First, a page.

Building a Better Community: Calling the Barker Lions | Community

As the Barker Lions Club prepares to celebrate its 75th anniversary, members reflected on the history of the club. During the 50th anniversary celebration, former President Len Carpenter reflected on the history at that time. Although he was not a founding member, he was inducted less than a year after this event. Here are some of his remarks.

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I can’t believe that was 50 years ago. April 15 marks the 50th anniversary of the presentation of the Barker Lions Club charter. Club members should be very proud of their accomplishments over the years: a tribute to the hundreds of past and present members who have generously given their time and effort for the betterment and betterment of their community.

Stories from the past:

— It was in early 1947 when a group of worried men met to discuss the problems of a sleepy town and decide what could be done to improve the situation. After much discussion, it was decided that a “Lions Club” with the motto “We Serve” might be a solution. The first official meeting was held and a charter from Lions International was requested with Newfane Lions Club as the sponsor. From there, things moved quickly.

– Charter Night, April 15, 1947: Like most early club activities, due to the lack of other facilities available in the city, the Charter Night Banquet was held in the Cafeteria of the school, all preparations and service being carried out by the home economics department. Dinner included a fruit bowl, turkey and dressing, potatoes, peas, salad, relishes, rolls, ice cream, chocolate cake, and coffee. The dinner price, $2.00, was considered a bit expensive.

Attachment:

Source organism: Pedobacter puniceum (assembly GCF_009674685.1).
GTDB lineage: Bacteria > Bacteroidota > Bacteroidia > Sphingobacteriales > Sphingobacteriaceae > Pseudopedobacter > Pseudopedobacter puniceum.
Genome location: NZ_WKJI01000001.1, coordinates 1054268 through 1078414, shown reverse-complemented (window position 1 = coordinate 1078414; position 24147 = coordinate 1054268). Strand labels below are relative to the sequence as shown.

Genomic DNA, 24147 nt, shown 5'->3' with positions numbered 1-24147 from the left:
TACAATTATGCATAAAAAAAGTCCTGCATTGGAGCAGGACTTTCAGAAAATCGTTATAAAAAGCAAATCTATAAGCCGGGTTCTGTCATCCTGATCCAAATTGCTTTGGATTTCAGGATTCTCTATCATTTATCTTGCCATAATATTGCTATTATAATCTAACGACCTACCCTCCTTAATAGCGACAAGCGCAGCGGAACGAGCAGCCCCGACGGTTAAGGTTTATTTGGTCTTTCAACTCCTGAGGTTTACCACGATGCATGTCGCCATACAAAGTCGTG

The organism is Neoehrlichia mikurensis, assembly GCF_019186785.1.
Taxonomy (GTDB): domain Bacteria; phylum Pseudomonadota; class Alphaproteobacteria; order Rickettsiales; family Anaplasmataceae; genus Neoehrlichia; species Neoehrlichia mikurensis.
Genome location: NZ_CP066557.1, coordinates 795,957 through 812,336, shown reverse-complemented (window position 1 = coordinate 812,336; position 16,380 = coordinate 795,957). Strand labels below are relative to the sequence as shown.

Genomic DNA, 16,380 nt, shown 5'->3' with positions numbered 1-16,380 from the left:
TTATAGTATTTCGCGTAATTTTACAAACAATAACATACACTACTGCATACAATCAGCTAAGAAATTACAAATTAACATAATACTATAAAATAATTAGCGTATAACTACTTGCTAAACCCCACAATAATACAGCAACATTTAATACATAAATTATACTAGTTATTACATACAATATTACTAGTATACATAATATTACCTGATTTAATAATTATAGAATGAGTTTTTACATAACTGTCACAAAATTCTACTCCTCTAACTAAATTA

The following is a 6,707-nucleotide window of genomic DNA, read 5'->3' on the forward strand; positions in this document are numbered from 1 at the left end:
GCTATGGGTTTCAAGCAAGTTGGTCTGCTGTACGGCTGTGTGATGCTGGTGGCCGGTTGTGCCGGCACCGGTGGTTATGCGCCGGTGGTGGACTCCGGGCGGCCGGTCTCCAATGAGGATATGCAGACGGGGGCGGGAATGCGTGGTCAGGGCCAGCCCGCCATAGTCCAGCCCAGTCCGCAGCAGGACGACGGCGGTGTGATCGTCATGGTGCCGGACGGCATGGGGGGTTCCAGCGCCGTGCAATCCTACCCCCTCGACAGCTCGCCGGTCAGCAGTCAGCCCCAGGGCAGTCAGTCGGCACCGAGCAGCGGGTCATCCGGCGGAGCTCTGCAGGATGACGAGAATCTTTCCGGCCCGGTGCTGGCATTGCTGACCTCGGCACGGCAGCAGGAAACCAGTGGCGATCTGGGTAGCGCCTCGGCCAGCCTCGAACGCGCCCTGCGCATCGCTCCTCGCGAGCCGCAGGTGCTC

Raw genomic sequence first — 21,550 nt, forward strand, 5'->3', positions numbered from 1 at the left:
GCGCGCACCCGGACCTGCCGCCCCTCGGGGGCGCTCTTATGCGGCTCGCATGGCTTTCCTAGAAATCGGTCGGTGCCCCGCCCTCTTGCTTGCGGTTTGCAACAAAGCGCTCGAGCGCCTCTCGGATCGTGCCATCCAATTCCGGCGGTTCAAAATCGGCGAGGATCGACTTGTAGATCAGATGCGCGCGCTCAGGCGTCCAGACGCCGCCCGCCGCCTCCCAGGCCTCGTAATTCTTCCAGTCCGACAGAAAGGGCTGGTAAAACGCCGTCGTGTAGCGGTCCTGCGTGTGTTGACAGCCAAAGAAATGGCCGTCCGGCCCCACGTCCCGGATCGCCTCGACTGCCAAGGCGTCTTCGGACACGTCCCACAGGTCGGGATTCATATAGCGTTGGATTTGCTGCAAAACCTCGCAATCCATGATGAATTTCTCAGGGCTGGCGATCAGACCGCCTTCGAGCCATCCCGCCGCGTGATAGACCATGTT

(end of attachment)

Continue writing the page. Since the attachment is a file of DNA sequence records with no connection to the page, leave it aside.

In attendance were 33 members of the Barker Club and: from Lockport, 36; Niagara Falls, 10; Newfane, 24; Wilson, 11; Albion, 5; with brides and guests.

The charter was presented by District Governor Albert Syrcher and was accepted by Lion President Glenn Nellist. The Lions banner was presented by Lion Ron Hall of the Newfane club.

There were 33 founding members of the Barker club consisting of two ministers, three doctors, three educators, an undertaker, eight manufacturers, three related to agriculture, six merchants, two salesmen and five tradesmen.